The regime’s negotiating strategy is to waste time to preclude any tangible progress. It has tried to direct the agenda by focussing on the formation of a unity government or the appointment of opposition deputies to Al-Assad. To avoid losing ground, the opposition has had to take the position it has, receiving near unanimous support among revolutionary and opposition circles and in Syrian society.

But the opposition has few cards to play other than continuing its armed opposition. It has no clear alternatives if the Geneva talks fail, and this has led some observers to believe that the opposition may be forced to return to the negotiating table and make concessions.

“The opposition has no alternative,” said Monzer Akbik, a member of the opposition coalition. “The international sponsors, in particular Moscow and Washington, will likely lobby for the continuation of the political process in Geneva and will also pressure the opposition’s regional sponsors to persuade them to return to the negotiating table.”

Said Akbik, “Washington clearly has no desire to use its political and military influence to impose a solution, although it is capable of doing so. It continues to bet on the military opposition holding its position, particularly since it is the main engine for political change in Syria, even more than the political opposition.”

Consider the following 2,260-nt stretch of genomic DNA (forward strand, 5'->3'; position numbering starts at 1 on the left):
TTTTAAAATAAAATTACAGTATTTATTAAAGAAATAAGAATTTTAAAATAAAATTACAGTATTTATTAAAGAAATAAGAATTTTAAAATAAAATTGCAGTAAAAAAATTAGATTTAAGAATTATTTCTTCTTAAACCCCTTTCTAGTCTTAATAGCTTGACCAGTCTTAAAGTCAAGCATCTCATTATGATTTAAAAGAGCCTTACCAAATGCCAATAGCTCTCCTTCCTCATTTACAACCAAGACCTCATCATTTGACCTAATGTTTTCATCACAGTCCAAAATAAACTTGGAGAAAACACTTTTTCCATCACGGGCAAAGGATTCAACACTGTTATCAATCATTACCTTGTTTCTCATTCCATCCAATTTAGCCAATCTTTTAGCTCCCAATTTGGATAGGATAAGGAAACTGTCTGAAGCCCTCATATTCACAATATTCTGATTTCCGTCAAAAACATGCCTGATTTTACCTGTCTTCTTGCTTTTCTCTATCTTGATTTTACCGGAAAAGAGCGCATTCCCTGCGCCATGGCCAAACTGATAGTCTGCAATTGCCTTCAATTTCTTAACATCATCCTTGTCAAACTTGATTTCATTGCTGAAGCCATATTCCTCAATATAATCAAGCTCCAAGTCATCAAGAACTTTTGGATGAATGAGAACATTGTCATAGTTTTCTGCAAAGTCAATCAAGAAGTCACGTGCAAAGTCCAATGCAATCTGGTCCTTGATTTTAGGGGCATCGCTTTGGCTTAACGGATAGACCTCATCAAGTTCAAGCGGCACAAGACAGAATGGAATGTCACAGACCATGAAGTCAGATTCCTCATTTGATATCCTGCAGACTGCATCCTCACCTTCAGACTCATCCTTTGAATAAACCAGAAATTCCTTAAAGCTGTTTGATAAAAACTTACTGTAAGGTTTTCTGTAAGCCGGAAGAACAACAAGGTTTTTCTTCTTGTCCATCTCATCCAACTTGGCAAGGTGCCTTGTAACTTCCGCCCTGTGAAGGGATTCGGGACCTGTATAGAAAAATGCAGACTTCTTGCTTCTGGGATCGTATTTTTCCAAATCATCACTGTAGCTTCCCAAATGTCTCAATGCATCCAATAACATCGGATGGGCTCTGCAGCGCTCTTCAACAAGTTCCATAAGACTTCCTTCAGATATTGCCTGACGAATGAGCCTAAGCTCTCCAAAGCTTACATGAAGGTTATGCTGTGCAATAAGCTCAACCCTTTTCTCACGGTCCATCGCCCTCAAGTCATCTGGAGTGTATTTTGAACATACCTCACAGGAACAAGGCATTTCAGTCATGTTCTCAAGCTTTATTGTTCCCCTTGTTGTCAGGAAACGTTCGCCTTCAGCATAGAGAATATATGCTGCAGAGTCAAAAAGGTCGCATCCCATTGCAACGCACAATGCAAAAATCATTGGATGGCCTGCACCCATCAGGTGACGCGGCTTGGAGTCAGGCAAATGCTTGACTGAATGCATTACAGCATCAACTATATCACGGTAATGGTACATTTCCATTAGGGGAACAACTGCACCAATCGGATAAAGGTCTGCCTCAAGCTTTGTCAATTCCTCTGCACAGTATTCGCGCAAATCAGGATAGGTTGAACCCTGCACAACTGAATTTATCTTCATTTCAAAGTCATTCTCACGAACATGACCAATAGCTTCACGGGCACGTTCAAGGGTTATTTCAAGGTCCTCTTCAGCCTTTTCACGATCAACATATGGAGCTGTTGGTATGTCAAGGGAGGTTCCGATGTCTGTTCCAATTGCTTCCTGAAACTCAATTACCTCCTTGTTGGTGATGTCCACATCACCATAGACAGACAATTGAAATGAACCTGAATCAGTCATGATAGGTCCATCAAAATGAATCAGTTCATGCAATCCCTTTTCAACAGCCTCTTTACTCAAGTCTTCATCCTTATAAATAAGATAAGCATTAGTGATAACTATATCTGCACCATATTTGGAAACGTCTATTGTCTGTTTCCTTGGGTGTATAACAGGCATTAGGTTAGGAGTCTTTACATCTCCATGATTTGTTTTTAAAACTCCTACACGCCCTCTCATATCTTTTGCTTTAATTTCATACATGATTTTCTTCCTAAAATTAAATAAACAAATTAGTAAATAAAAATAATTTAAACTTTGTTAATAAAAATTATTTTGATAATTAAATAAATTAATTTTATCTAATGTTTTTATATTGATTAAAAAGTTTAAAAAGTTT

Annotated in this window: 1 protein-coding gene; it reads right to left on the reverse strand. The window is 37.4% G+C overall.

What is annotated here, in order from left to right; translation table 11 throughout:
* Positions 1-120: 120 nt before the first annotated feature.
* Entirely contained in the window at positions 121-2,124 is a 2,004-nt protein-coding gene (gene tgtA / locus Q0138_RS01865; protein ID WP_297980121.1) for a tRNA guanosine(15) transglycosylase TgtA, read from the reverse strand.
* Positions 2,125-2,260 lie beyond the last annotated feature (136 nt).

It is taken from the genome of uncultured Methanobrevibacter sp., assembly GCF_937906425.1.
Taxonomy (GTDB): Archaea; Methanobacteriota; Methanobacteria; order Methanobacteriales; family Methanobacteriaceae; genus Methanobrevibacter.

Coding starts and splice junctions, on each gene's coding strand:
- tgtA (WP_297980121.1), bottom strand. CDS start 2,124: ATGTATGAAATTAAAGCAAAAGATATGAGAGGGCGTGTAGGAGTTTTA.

Syrian opposition figure Louay Safi believes that the opposition has little choice but to continue the negotiations.

“If the opposition delegation continues to refuse to engage in the Geneva negotiations, the war will continue, having repercussions on the regional and international order and putting US relations with its allies in the Levant in jeopardy. This is the only means of pressure in the hands of the opposition,” Safi said.

De Mistura seems to have realised the size of the danger threatening the Geneva talks, and has called for a meeting of foreign ministers from the International Syria Support Group, which includes international and regional parties, “to preserve the truce and advance the stalled negotiations and aid efforts”.

He compared the talks to “a three-legged table” that might collapse at any moment.

If the opposition does not return to the negotiating table, there are four possible scenarios. The Russians might infiltrate the opposition’s Higher Negotiations Committee, the sole negotiating body, and pressure it to include other Syrian factions that are closer or better disposed towards the regime or have received the Russian stamp of approval.

The idea of a political solution could collapse or be postponed pending more propitious circumstances, or until both sides lower their demands. This would mean that the war, which has already killed 400,000 people, according to de Mistura’s estimates, would continue and Syria would be further destroyed.